The Israeli military briefly considered using unmanned aerial vehicles to deliver medical supplies to Gaza hospitals but abandoned the idea because of practical barriers to its execution.
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The idea was discussed during a recent meeting between officials from the military unit charged with carrying out Israeli policy toward Gaza and Zipline International Inc., a San Francisco startup that offers humanitarian delivery service in hard-to-reach regions using drones, according to people with knowledge of the meeting.
Air delivery would allow the Israeli military to reach the hospitals without the need to use land-crossings and roads that are controlled inside Gaza by Hamas, the militant Islamic group which has opposed Israel in several recent military confrontations.
Gaza’s overburdened hospitals receive ground shipments of blood transfusion, medicine and other supplies from Israeli territory. In some cases of extreme need, Israeli authorities approve the transfer of patients from Gaza to hospitals in Israel, the West Bank, Jordan and elsewhere.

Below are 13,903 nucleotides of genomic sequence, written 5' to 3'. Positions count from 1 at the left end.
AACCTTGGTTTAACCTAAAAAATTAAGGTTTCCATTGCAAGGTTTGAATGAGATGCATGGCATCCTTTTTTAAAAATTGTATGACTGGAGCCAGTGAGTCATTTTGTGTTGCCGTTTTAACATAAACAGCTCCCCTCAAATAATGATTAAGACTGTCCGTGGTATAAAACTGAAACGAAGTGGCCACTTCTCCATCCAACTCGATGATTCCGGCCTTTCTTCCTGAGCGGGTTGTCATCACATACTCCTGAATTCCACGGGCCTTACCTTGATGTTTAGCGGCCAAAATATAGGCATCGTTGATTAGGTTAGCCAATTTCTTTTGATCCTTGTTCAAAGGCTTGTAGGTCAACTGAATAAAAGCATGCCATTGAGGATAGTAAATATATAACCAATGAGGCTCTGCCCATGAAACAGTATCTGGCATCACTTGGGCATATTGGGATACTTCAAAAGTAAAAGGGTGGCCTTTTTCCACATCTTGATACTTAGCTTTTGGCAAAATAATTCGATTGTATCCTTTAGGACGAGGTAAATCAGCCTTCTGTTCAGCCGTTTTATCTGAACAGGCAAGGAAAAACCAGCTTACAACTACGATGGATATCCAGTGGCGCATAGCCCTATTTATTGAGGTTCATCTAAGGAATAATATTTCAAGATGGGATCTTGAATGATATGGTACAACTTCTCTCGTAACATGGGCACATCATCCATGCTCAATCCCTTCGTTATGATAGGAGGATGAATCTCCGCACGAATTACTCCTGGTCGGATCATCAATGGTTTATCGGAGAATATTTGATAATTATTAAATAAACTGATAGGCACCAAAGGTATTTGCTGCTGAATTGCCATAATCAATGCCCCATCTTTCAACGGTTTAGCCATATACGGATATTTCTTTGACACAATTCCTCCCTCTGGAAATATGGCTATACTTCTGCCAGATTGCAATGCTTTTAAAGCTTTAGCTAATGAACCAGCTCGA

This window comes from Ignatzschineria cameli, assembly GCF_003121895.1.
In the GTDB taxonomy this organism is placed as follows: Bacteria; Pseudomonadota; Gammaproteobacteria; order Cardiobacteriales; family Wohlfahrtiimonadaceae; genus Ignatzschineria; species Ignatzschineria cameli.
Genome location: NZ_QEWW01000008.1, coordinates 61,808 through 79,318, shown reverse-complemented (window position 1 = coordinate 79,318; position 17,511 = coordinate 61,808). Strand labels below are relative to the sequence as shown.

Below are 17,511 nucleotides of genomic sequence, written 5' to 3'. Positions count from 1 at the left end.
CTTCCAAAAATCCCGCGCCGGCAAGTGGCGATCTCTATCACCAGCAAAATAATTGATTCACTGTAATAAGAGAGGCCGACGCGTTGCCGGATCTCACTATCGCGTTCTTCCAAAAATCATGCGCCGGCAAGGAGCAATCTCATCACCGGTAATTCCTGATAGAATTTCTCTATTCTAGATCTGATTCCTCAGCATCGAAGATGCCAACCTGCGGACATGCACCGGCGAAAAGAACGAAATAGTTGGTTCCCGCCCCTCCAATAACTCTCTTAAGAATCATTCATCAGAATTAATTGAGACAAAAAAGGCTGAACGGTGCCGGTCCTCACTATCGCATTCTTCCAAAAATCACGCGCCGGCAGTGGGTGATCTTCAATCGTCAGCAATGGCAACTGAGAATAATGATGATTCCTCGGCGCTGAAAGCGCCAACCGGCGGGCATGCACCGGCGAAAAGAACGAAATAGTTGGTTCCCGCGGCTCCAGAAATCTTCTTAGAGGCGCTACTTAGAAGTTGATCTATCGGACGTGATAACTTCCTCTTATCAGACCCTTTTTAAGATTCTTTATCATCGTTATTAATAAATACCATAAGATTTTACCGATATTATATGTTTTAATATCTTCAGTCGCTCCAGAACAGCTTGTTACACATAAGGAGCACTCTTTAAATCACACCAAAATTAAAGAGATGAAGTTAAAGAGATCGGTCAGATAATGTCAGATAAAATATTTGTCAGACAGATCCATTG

Zipline helps alleviate shortages of medical supplies in remote locations like in Rwanda. The company says it can complete deliveries to locations 50 miles away from a resupply center, using a drone that flies over its target and releases a package attached to a parachute.
The Israeli military ultimately decided against the collaboration because of operational challenges and the lack of a strong enough reason to move forward, according to an official from Coordinator of Government Activities in the Territories, the military unit in charge of Gaza policy.